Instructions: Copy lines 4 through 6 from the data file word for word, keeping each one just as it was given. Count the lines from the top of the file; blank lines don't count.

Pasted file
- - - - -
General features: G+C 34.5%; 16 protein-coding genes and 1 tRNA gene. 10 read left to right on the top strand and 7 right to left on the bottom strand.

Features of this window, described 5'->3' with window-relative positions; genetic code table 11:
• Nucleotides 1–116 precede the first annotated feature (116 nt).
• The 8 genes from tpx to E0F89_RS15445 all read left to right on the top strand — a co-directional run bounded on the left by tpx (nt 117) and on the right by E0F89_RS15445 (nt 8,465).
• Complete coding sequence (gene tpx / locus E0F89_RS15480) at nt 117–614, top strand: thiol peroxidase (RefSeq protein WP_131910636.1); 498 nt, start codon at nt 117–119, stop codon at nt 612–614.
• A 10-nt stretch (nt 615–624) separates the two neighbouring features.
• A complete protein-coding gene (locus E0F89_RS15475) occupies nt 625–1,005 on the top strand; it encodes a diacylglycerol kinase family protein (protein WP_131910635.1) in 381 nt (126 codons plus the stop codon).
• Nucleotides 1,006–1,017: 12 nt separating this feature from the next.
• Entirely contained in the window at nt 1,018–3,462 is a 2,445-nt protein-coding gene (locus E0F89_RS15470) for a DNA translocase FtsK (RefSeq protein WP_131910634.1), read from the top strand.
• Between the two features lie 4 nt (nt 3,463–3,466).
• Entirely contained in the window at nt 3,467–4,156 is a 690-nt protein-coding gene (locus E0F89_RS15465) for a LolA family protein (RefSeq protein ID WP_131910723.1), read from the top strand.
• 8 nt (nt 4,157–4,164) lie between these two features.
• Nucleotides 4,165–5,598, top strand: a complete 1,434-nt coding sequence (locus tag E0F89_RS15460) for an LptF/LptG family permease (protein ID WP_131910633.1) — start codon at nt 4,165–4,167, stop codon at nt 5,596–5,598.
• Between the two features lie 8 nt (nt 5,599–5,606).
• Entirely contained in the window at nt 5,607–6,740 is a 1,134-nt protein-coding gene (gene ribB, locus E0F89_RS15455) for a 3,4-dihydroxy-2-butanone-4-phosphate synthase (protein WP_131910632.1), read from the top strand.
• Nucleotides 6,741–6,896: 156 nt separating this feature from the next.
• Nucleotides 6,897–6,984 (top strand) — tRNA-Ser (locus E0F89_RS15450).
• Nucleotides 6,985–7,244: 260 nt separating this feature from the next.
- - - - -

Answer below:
• The 8 genes from tpx to E0F89_RS15445 all read left to right on the top strand — a co-directional run bounded on the left by tpx (nt 117) and on the right by E0F89_RS15445 (nt 8,465).
• Complete coding sequence (gene tpx / locus E0F89_RS15480) at nt 117–614, top strand: thiol peroxidase (RefSeq protein WP_131910636.1); 498 nt, start codon at nt 117–119, stop codon at nt 612–614.
• A 10-nt stretch (nt 615–624) separates the two neighbouring features.